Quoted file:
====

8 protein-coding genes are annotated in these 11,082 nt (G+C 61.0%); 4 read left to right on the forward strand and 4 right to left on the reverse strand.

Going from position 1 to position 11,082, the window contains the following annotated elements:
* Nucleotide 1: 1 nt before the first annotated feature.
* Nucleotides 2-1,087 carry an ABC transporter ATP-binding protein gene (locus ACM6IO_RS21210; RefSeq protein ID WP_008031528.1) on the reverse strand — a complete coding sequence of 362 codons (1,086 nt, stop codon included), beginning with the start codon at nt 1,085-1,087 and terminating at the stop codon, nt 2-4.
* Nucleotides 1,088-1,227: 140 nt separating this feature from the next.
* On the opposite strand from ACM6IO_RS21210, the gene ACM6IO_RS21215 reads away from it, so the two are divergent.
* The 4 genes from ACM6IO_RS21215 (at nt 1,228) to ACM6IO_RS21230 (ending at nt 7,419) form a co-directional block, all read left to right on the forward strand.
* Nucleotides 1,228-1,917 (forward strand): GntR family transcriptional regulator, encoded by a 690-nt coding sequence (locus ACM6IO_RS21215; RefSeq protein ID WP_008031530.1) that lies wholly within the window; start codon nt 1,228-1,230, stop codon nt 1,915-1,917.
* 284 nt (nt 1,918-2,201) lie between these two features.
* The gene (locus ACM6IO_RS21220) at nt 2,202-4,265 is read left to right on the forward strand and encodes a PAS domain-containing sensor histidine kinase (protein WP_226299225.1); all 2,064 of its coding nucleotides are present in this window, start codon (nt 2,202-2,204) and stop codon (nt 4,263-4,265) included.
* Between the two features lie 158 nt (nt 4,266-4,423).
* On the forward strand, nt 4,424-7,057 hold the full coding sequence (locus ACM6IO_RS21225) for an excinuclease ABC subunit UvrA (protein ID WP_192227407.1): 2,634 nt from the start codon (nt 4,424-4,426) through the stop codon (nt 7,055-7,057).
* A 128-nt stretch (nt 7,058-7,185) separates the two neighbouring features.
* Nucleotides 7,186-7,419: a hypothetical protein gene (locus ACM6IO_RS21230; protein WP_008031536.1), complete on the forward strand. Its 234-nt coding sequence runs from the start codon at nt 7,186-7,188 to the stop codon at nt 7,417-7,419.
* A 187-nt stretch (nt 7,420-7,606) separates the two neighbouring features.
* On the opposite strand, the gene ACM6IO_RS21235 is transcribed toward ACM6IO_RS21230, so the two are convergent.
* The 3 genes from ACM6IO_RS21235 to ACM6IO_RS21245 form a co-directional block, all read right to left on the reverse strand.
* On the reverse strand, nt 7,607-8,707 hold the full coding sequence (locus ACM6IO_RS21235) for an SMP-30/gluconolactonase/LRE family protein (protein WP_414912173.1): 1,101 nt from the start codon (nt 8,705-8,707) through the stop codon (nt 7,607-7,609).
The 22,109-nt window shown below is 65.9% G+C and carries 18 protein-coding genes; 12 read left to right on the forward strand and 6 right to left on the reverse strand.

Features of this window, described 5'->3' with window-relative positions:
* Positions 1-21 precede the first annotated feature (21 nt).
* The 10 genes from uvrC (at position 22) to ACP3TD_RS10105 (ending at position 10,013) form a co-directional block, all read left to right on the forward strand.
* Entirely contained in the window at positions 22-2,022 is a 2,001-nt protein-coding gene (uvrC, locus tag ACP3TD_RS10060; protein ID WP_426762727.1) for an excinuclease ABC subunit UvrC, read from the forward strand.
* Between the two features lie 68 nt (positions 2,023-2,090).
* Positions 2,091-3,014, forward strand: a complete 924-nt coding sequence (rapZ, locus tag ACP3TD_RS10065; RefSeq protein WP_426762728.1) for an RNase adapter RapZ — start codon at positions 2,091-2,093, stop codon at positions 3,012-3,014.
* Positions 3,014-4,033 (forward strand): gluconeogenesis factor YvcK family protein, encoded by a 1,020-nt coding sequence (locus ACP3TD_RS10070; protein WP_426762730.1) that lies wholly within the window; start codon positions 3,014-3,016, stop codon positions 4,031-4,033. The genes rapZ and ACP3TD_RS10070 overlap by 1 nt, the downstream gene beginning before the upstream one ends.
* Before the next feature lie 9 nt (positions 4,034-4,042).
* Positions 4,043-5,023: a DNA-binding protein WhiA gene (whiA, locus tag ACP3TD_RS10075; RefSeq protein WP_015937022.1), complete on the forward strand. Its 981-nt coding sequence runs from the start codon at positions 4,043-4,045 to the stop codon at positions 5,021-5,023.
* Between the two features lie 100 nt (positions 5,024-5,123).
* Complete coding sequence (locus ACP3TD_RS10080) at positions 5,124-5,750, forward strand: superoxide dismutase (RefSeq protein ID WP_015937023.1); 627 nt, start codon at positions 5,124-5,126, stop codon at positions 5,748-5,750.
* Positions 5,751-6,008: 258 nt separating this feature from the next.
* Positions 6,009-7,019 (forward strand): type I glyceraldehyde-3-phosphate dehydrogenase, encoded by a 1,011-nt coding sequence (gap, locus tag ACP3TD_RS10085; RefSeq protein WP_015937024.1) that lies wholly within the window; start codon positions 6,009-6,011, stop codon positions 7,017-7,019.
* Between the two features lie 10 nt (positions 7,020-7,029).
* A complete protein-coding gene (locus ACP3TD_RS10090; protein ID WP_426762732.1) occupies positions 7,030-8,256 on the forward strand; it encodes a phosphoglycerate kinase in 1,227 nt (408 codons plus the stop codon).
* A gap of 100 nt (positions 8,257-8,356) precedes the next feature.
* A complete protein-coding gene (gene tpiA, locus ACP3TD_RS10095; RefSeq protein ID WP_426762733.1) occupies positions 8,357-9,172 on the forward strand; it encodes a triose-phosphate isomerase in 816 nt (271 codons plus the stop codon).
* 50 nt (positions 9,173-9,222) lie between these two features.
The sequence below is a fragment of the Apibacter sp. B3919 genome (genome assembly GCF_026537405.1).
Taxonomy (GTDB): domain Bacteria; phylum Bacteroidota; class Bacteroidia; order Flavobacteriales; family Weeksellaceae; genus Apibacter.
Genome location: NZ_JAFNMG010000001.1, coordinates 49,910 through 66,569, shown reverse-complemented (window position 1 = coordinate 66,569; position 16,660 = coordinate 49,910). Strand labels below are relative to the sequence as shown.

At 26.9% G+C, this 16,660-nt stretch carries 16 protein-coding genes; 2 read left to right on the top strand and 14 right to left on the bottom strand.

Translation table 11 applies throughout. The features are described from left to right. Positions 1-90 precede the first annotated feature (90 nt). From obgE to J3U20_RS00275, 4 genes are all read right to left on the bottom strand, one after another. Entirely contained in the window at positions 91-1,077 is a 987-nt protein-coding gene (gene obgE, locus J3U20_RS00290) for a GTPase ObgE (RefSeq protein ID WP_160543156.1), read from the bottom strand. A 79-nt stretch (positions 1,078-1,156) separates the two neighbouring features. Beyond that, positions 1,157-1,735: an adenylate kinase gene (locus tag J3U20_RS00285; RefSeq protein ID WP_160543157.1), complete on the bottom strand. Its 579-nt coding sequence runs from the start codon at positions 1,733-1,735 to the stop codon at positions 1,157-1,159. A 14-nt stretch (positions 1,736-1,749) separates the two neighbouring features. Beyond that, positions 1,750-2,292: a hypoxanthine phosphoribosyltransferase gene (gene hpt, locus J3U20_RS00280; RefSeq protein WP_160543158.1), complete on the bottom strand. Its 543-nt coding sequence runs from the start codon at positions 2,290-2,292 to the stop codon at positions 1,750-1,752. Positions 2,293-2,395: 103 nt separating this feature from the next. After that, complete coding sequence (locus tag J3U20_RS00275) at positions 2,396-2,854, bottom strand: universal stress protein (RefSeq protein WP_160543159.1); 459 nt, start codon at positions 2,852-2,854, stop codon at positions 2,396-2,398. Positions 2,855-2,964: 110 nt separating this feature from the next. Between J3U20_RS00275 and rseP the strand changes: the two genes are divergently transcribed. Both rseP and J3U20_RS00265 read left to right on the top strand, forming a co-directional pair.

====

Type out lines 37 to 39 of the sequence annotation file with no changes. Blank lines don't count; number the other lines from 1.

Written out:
* 50 nt (positions 9,173-9,222) lie between these two features.
The sequence below is a fragment of the Apibacter sp. B3919 genome (genome assembly GCF_026537405.1).
Taxonomy (GTDB): domain Bacteria; phylum Bacteroidota; class Bacteroidia; order Flavobacteriales; family Weeksellaceae; genus Apibacter.